On a plus note, for the first time in about 20 years I was able to shave my legs in the shower and actually see what I was doing. The benefit is that I managed to get rid of all the hairs in one go, rather than guess where there might be some left and find hairs sporadically located across my shins when I put my glasses on after I'd dried myself off. I do love my new eyes. 

For those of you who are wondering why I only seem to shave my legs once every 2 weeks, here are three reasons: (i) I don't have that much hair, (ii) it's the middle of winter and no one sees the hair, plus it might help to keep me a teeny bit warmer, (iii) I'm European and we don't freak out about natural bits of fluff like most North Americans.

Jan 13, 2010

Cold. Brrr. Grrr.

I have a cold! Not that this is necessarily an unusual thing. Except that I can't recall the last time I had a cold. Usually, my gym routine keeps all the bugs away, and since I managed to get through the last semester without a cold in spite of standing amidst lots of bug-ridden students, I thought I was invincible.

Alas, it was not to be, and like everyone else this winter, I have to do my time. At first I blamed the weird tickle in my throat on the lasik surgery. My eyes have been permanently wet since the procedure, with a splendid eye drop routine of anti-bacterials, antibiotics and simple artificial tears. Since the stuff leaks straight through to my sinus/nasal cavity and into the back of my throat, I figured the drops were irritating some internal lining.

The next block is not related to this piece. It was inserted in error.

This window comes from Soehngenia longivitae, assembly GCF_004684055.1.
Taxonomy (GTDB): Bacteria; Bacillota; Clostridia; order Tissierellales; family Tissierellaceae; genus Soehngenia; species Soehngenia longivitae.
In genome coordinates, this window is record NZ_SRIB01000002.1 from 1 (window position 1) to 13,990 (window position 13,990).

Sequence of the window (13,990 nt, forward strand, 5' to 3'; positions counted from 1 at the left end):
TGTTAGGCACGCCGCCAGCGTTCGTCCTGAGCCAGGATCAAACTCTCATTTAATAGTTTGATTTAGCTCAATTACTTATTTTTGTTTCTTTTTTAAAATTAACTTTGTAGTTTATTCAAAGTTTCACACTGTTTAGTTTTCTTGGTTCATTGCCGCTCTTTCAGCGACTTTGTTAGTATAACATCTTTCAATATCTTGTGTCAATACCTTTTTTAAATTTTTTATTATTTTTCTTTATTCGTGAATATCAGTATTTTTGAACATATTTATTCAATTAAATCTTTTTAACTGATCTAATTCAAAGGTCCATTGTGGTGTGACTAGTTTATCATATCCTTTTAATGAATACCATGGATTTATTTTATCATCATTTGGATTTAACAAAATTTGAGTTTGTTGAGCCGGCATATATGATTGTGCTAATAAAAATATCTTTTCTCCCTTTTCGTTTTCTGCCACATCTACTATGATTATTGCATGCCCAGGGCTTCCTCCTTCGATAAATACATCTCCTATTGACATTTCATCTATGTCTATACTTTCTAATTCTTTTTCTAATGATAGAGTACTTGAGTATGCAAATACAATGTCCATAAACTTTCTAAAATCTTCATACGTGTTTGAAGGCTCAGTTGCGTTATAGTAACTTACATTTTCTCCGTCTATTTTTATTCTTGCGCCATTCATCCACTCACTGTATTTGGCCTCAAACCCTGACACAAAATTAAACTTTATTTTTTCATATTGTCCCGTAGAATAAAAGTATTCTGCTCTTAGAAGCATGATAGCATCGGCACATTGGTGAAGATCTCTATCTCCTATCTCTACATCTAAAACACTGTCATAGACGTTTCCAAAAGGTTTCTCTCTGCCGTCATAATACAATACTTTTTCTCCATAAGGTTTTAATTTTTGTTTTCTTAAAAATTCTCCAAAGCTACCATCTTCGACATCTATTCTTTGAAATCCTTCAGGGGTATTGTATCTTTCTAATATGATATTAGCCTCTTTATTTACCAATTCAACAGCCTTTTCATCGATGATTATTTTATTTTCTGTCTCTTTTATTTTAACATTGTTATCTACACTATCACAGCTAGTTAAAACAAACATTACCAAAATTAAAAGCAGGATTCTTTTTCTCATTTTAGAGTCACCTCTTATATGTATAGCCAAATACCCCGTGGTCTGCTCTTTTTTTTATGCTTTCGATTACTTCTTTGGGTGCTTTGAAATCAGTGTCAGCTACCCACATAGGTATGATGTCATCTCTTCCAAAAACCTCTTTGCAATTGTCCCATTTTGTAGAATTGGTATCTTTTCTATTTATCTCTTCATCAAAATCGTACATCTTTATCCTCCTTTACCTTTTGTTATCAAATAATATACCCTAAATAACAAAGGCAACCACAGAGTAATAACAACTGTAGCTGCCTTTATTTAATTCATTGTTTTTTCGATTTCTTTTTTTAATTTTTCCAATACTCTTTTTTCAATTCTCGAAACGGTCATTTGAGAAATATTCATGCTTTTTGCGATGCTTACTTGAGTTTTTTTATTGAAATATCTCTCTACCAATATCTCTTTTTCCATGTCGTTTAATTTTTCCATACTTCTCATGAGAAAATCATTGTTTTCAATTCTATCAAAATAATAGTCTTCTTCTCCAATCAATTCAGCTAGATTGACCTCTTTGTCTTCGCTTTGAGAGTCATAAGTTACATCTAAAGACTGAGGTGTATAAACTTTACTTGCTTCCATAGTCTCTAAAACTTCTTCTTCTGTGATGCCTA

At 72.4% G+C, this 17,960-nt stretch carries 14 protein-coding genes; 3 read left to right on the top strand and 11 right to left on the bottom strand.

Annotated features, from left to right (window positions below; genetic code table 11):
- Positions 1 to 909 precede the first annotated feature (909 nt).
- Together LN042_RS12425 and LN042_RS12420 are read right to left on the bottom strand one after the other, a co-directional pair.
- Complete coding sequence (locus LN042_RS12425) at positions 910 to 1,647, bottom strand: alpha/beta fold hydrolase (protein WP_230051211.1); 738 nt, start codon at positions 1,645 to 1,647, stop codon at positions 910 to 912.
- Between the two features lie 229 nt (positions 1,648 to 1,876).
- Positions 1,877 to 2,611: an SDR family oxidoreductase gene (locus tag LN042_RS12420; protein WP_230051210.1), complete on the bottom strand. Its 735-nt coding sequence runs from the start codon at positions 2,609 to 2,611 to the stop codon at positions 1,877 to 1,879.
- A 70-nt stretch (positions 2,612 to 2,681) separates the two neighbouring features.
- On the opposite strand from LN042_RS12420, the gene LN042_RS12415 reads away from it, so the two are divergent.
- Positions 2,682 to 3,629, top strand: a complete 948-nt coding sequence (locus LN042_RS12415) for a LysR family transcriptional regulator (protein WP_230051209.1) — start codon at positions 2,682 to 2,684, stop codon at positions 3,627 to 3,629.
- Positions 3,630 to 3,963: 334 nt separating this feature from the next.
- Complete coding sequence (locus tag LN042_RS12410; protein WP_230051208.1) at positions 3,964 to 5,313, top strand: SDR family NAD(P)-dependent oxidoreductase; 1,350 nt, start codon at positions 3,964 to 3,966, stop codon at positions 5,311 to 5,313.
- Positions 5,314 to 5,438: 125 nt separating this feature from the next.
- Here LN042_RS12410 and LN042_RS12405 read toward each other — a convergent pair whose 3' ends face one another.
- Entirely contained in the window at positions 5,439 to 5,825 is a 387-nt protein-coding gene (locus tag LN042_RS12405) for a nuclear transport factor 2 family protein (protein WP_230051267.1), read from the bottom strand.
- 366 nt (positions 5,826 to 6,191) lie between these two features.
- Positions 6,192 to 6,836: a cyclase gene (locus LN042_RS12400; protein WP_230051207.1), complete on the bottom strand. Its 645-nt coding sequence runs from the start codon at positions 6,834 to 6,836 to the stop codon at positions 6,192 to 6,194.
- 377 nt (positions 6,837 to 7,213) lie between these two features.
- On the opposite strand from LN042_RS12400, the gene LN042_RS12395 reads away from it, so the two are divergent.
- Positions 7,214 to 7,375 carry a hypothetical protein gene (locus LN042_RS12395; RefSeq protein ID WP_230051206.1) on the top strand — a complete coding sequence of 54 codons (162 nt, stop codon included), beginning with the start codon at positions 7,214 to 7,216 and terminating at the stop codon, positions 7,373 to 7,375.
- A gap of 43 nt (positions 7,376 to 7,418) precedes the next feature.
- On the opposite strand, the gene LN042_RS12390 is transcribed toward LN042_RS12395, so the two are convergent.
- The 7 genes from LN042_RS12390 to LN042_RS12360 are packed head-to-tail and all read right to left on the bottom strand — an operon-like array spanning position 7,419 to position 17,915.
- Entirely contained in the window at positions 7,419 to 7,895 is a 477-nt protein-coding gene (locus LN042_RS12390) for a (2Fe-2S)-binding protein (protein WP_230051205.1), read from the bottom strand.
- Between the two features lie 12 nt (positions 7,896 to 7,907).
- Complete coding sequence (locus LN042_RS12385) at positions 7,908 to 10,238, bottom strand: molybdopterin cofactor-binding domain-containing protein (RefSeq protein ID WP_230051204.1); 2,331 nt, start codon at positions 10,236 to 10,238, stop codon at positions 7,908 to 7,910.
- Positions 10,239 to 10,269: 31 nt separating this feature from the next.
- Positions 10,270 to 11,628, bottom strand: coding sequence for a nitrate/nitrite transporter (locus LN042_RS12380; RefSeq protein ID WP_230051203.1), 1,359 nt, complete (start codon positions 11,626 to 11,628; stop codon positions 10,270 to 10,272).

But when my ears started hurting and then getting clogged, to be popped painfully every half hour yesterday, I realized it was more than just the eye drops. And sure enough, I woke up this morning with a head full of mucus.

Not such a disaster, I suppose. Except that I'm sorely tempted to skive. I'll do everything in my power to avoid that temptation, since this is my research semester and I ought to be writing. So far, January has looked more like an administrative exercise. Not good. Every day lost is a day wasted. And at some point someone is going to evaluate my efforts.

Not even the -14C degree temperature this morning will put me off. After all, I've already braved it to take out the dog (promptly forgetting my obligatory sunglasses that I have to wear several more days to protect my eyes). At least the dog was bouncy about it all: she loves it when I'm up early enough to take her out before hubby does.